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作者 van den Hurk, Jeroen
書名 Imagining New Netherland: Origins and survival of Netherlandic architecture in Old New York
說明 557 p
附註 Source: Dissertation Abstracts International, Volume: 67-12, Section: A, page: 4368
Adviser: Bernard L. Herman
Thesis (Ph.D.)--University of Delaware, 2007
Utilizing surviving seventeenth-century building contracts from both the Netherlands and the Dutch colony of New Netherland in North America, "Imagining New Netherland" takes a critical look at what has been deemed Dutch colonial architecture. Previously the definition of Dutch colonial architecture relied upon an early twentieth-century construct based on the research of surviving late-seventeenth-century and eighteenth-century architecture, because no buildings survive from the initial period of European settlement, ca. 1624-1664. However, a close study of the surviving building contracts from both countries serves as a starting point for reconstructing the built environment of New Netherland
A comparison of the surviving building contracts from New Netherland with seventeenth-century building contracts from the Netherlands reveals that they are very similar in their tripartite format, formal language, and the nomenclature used to describe the technical aspects of the buildings. This indicates a mirroring of Dutch traditions by the settlers of New Netherland. However the cultural heterogeneous make-up of the initial European settlers of the colony, the availability of different building materials, and the smaller number and skill level of the available craftsmen covering a much larger geographic area shaped this architecture from the beginning. Nevertheless the settlers of New Netherland created an architecture based on Netherlandic prototypes, relying on a structural bent system for framing with high ceilings and distinctive Netherlandic window types, perhaps more appropriately labeled New Netherlandic than Dutch colonial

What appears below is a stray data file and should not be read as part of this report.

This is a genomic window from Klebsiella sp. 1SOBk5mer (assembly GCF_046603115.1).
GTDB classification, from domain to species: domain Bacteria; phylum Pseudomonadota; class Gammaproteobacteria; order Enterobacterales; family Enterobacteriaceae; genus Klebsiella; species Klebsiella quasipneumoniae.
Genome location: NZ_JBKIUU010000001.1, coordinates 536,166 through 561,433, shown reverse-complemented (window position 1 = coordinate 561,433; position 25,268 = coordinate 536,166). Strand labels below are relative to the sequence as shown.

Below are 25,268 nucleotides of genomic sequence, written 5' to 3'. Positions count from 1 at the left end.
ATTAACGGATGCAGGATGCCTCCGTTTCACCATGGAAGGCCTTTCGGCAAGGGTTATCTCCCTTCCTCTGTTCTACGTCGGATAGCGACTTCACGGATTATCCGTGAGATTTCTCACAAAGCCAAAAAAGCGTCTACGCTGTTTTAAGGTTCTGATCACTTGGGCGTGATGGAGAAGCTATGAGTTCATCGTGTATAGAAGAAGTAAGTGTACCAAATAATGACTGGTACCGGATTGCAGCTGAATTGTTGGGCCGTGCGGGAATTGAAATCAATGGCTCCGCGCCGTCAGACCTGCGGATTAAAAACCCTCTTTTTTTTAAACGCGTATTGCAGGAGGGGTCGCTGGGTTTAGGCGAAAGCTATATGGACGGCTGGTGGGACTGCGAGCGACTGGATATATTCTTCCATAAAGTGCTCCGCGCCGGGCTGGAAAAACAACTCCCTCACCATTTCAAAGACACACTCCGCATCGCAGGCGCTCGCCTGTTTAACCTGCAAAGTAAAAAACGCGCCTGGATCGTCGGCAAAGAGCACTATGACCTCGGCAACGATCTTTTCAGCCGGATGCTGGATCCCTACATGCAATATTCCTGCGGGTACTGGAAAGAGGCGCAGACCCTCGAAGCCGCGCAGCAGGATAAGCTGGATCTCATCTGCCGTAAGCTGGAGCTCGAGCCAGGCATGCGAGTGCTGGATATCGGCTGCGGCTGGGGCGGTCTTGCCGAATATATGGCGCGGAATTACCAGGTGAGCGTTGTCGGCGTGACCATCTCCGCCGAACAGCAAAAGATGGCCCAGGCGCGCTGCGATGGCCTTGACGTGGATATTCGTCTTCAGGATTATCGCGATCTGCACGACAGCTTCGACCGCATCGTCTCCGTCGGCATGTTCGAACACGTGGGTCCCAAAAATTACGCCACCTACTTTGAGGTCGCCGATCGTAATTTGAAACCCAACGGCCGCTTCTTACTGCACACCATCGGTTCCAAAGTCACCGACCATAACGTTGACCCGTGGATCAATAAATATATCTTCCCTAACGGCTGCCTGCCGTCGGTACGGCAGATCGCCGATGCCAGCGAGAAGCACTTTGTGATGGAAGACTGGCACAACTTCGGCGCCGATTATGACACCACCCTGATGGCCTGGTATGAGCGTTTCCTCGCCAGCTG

At some point, we are dealing with a population of builders and clients for whom the existing New Netherlandic architecture in the colony was their cultural heritage, for they had never seen Europe. In isolated areas in upstate New York, these New Netherlandic traditions may have lasted longer, whereas in settlements closer to New York City clients may have opted to follow more popular English trends leading to a more rapid change, or decline, in traditional framing methods. By the third quarter of the eighteenth century, facing an increasing decline in their 'Dutchness,' they gradually submitted to new external influences and blended into a more Anglo-American landscape
School code: 0060
Host Item Dissertation Abstracts International 67-12A
主題 Art History
Alt Author University of Delaware
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